I agree with User:Braaropolis the article is in bad shape. It is too long and the scope is to wide. The basic article on matrices should be as accessible as possible as the topic is so central to linear algebra. I tried reordering the material to make it clearer and moved the content of Partitioning matrices to block matrix. But the article is still too long. Perhaps we should put square matrices into a separate article and move some topics of the matrix atricle into matrix theory (in the same way graph_(mathematics) is related to graph theory) MathMartin 15:09, 26 Sep 2004 (UTC)

## Rings vs. semirings as foundation

The current revision states that the entries of a matrix are generally elements of a ring. This is too specific. Matrix addition and multiplication, as defined here, do not require additive inverses. In fact, these definitions apply unchanged if the underlying algebraic structure R is a semiring. This is of crucial importance in graph theory and formal language theory, since e.g. the algebraic structures underlying weighted graphs can often be arbitrary semirings and do not have to be rings (for example, Kleene algebras). I know this is getting far afield, but the generality of matrices over semirings is essential in many cases, and the distinction of matrices over rings vs. matrices over semirings is often crucial. For example, all sub-cubic-time algorithms for matrix multiplication I'm aware of assume at least matrices over rings and do not generally apply to matrices over semirings. --MarkSweep 07:56, 30 Sep 2004 (UTC)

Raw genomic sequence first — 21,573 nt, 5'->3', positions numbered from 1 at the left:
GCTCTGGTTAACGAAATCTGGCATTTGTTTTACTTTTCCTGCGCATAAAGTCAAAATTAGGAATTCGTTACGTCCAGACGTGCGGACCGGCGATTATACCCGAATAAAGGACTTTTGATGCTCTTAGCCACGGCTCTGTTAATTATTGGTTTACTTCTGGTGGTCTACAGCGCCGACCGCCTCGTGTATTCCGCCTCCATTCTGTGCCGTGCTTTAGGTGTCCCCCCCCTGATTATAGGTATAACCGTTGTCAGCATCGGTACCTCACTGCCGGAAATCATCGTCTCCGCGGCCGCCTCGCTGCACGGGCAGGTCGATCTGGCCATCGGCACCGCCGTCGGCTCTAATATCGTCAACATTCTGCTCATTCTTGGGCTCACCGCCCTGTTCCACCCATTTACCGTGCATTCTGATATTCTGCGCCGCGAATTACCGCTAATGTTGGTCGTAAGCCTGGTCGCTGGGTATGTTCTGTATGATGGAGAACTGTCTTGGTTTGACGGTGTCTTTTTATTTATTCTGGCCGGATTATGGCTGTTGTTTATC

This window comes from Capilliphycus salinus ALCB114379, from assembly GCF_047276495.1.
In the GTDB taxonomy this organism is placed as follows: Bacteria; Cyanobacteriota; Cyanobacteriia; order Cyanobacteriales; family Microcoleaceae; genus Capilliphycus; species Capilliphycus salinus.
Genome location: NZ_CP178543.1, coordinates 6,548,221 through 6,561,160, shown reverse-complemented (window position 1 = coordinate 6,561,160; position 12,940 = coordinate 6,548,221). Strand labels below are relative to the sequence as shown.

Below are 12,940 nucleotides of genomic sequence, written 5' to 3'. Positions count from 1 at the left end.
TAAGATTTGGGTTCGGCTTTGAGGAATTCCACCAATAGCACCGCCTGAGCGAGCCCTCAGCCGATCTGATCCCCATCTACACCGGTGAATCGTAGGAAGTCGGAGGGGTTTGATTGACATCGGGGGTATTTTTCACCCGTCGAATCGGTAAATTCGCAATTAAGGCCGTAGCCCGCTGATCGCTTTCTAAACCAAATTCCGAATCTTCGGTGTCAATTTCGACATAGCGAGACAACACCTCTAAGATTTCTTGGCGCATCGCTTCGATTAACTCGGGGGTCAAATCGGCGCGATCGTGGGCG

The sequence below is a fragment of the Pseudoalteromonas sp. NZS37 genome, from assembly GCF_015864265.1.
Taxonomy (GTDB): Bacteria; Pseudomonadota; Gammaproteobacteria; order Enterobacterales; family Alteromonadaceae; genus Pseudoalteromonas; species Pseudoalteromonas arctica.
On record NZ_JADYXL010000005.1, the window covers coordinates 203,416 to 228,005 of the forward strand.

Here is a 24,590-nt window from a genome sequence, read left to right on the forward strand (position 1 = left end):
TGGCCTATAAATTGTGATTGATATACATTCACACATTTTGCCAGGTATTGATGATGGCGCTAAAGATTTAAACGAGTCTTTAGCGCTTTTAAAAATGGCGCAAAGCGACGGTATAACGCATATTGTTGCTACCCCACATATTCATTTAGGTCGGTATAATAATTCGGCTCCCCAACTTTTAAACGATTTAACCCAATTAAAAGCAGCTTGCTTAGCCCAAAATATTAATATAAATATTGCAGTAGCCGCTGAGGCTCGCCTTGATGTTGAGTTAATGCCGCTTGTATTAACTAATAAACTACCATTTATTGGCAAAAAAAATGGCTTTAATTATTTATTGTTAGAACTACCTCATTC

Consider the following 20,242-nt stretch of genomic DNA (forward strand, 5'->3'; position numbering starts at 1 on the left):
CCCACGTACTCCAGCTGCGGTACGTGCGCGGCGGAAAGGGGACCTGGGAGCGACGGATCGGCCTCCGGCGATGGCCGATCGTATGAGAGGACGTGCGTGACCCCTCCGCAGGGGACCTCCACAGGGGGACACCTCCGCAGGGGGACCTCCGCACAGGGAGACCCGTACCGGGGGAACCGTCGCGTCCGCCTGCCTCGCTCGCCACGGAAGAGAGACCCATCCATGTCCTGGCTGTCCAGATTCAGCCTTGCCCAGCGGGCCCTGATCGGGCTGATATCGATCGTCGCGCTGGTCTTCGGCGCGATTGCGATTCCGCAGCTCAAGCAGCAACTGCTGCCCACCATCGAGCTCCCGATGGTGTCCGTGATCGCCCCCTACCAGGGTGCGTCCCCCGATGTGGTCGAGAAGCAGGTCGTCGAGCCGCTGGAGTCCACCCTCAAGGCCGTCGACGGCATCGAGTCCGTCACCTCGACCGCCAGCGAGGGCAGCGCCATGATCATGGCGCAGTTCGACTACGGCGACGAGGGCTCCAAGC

## reordering sections

Can we move Matrices with entries in arbitrary rings to the bottom since it's more abstruse then the rest?

Since history has only one entry (the link to matrix theory) can we incorporate it into something near the beginning? RJFJR 16:32, Dec 24, 2004 (UTC)

I moved the history. First, the way it was before, in front of the definition, was inappropriate (you don't get to writing history of things before you define them!). Maybe the history can be moved up, but where? Maybe after Examples, because the sections below it fit together very well. On the other hand, I think in a math article the history should be the last entry. Not because history is not important, but because in math the properties of things are more important than history.
I want to mention that the article Matrix theory advertized as "Main article" is a very poor article. It has no theory, only history, and elementary introduction. I would suggest the history be moved back to the main page, the elementary introction too, and then, having all stuff in one place, do lots of thinking of how to organize things better, because the way things are now is not good. Too much stuff!
I agree with you, the entry Matrices with entries in arbitrary rings needs to go towards the bottom. This section is not as elementary as others.
Looking forward to feedback! --Oleg Alexandrov 01:56, 25 Dec 2004 (UTC)

The definition currently says that a matrix is a rectangular array of numbers. I'm not sure that's accurate. Isn't a matrix an abstract concept with certain properties? And we represent a matrix as a rectangular array of number? (Am I arguing about what the meaning of 'IS' is? :) )

For that matter can a matrix have something else as a value? In a partition matrix do we have a matrix that is a rectangular array of matrices? RJFJR 00:28, Dec 27, 2004 (UTC)

I think the current definition is fine the way it is. Making things more abstract will make things more confusing for the general public, and this is not what we want.
Yes, a matrix can have anything as value. But again, let's keep things simple. Oleg Alexandrov 02:01, 27 Dec 2004 (UTC)

I agree with the objection. If a matrix "is rectangular", then number 0 "is round", say. Avoiding saying that zero is round isn't being "too abstract", just rigorous. 81.36.11.45 (talk) 02:02, 8 July 2008 (UTC)

## removed

The material: Matrix storage uses two conventions: row major and column major ordering. The former means that the matrix is stored such that row elements are packed together contiguously, the latter means that the matrix is stored such that column elements are packed together contiguously.